Tag Archives: nostalgia

Self-indulgent nostalgia entry is GO GO GO

I’ve just done the bi-annual backing up of my photos – the only thing I’d genuinely be cut up about losing were I to suffer catastrophic mega-failure on the part of my hard drive. As such, I’ve been looking through them, as you do, so here’s some of them (photos).

They’re mainly of me, because I don’t know how pissy people (Ben) will get about being shown photos of themselves in the past. Also because I’m phenomenally arrogant. Also because I haven’t thought of a suitable topic to write about today.

The time I rang Gem at 5.30am to say happy birthday because I’d forgotten her birthday the year before:

The time I rang Babestation from Jack’s phone and told them “GET A REAL JOB, HIPPY!” then paid Jack for the resulting massive phone bill:

The time I looked like this with a behaired Ian Chaddock:

The time I told a fountain to fuck off:

The time Mike and I had a hilarious/intelligent debate in the pub in the summer and were sweaty:

The time I went home:

The time I apparently got bummed:

The time I was fat and played with a dog for ages:

The time I ran for governmental office:

The time I looked like this and wondered why people were nervous around me:

I have about 10,000 more photos, or something silly like that. I don’t think I’m going to post them all. WASN’T THIS FUN.

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Nostalgic nostalgitron 9000

It would be nice if you could have parts of your brain surgically removed. I know you can, but I mean specific parts that do specific things. I know you can that too, but I mean I wish I could have my nostalgia gland removed, or at least turned down.

Also yes, the nostalgia gland is real. I just realised.

It’s annoying how easy it is to get lost in nostalgia. Part of the reason I’m writing this is because I’m nostalgic for the days when I could do good blogs, and nostalgic for the time I did a blog on nostalgia.

Another part of the reason is thanks to my recent trip up to Leeds for the first time in over a year. There I saw friends from my past, stretching back to about… hmm… just under 20 years or so. Shitballs. No wonder I’m such a nong, having known Mike for so long.

It’s nice and all, and flicking through some old magazines recently has given me that wonderful warm feeling you get in your belly, but it’s dangerous too. I’ve been feeling it a lot recently – too much – and it’s getting to the point where I crave things be like the past again. This is ridiculous and wrong, but my brain – the nostalgia gland – is working overtime recently.

It’ll pass, as all things do, then I’ll be nostalgic for the days when I was nostalgic about things. But for now I’ll just crave the ability to do nothing but play games like Vandal Hearts all day while laying on the floor and it not giving me ridiculously achy joints.


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Just be thankful it’s not poetry

Nostalgia is a powerful weapon for many reasons, not least of which the way it conjures up the memory of a feeling. It brings back the emotions, the state of mind you associate with that time, with that place, with the person you were back then. But this isn’t a feeling I was nostalgic for. This isn’t the version of me I want to remember. These aren’t emotions I want to feel.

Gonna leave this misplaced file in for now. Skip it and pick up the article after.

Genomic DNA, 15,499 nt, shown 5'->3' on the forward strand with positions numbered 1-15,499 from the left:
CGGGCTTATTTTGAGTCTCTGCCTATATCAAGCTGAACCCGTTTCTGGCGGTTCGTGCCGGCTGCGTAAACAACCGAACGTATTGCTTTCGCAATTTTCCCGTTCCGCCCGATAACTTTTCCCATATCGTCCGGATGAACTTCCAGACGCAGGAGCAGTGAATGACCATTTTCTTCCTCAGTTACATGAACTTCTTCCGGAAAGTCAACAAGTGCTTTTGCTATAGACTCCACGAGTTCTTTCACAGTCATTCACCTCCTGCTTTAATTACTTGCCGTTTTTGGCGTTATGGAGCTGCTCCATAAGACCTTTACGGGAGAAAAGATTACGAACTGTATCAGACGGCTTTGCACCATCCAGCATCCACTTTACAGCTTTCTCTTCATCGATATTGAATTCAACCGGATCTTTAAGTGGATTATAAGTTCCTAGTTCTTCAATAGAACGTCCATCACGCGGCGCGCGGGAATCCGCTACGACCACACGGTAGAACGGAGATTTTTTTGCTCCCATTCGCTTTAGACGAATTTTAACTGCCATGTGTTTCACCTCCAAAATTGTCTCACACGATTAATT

I can wish the hurt away all I want, but that’s not going to do anything. All I can do is accept what’s done is done and get on with it. It’s not been easy dealing with uncertainty over the last week-and-a-bit, but at least now I know. Knowing is half the battle, after all. And from there, I can move on. Progress. Make decisions. Keep going.

The fact I’m trying to be calculating, logical and constructive cannot and should not hide the fact that I am hurting right now. More than I ever have done. I can dwell on this – and I’m sure I will, especially in my lower (drunker) moments. But that’s not who I want to be and it’s not what I want to do. The person this emotional nostalgia is reminding me of would have stamped their foot and threatened to hold their breath until they died because they couldn’t get their way. I don’t like that guy. I don’t want to be him. And I won’t be him.

So I’m going to do my best to draw a line under this and keep going. I wouldn’t consider it moving on – just keep going. I don’t expect I’ll be easy to get along with (no change there, ho ho) in upcoming days, weeks or even months – just keep going. And while I do still love the person that’s made me feel like this, I’m not stupid enough to think I can change their mind – just keep going.

What the fuck would I do if I stopped, anyway?


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I don’t understand why I don’t eat sweets much anymore. Spurred on by the free Love Hearts going to and coming back from New York, I realised – once again – that sweeties are brilliant. I mean, I still eat chocolatey things and shit like that, and the odd Haribo when they appear at work, but I haven’t had a full-on session to try out all the different varieties.

Maybe that’s because the varieties stopped actually varying ages ago and I’ve tried everything there is to try. Though maybe not. Definitely not, in fact. I’m clearly just being a douche. I think even if you asked me to name a new brand of sweets when I was an intrepid sweet-eater I wouldn’t have been able to help you out. Anyway, here are some sweets I’m going to eat in the near future to help remind me sweets are brilliant, as well as help bring me out of this complete and total all-consuming pit of despair my very being seems to be residing in right now… too deep? Hmm.

More sherbert
Because sherbert is brilliant and piss funny, in that it’s lightly-flavoured sugar. Probably with added sugar. Sold as something more innocent. The sly, sherbert-marketing bastards.

No, you dickhead – not the cereal. The hard, suckable, cola-flavoured candies that used to cost 10p for a roll and made your mouth all cut up and sore if you had too many of them. Which I always did. DELICI-YUM.

Strawberry laces
Possibly the best sweets ever. Possibly not. Strawberry whips were ace too, as they were really long and you could use them to drink Cherry Coke through. It would make it taste EVEN BETTER*.

Werther’s Originals
Alright, so I do still have these every now and then. And Murray Mints. Piss off, I’m an old man at heart. An old, paedo man.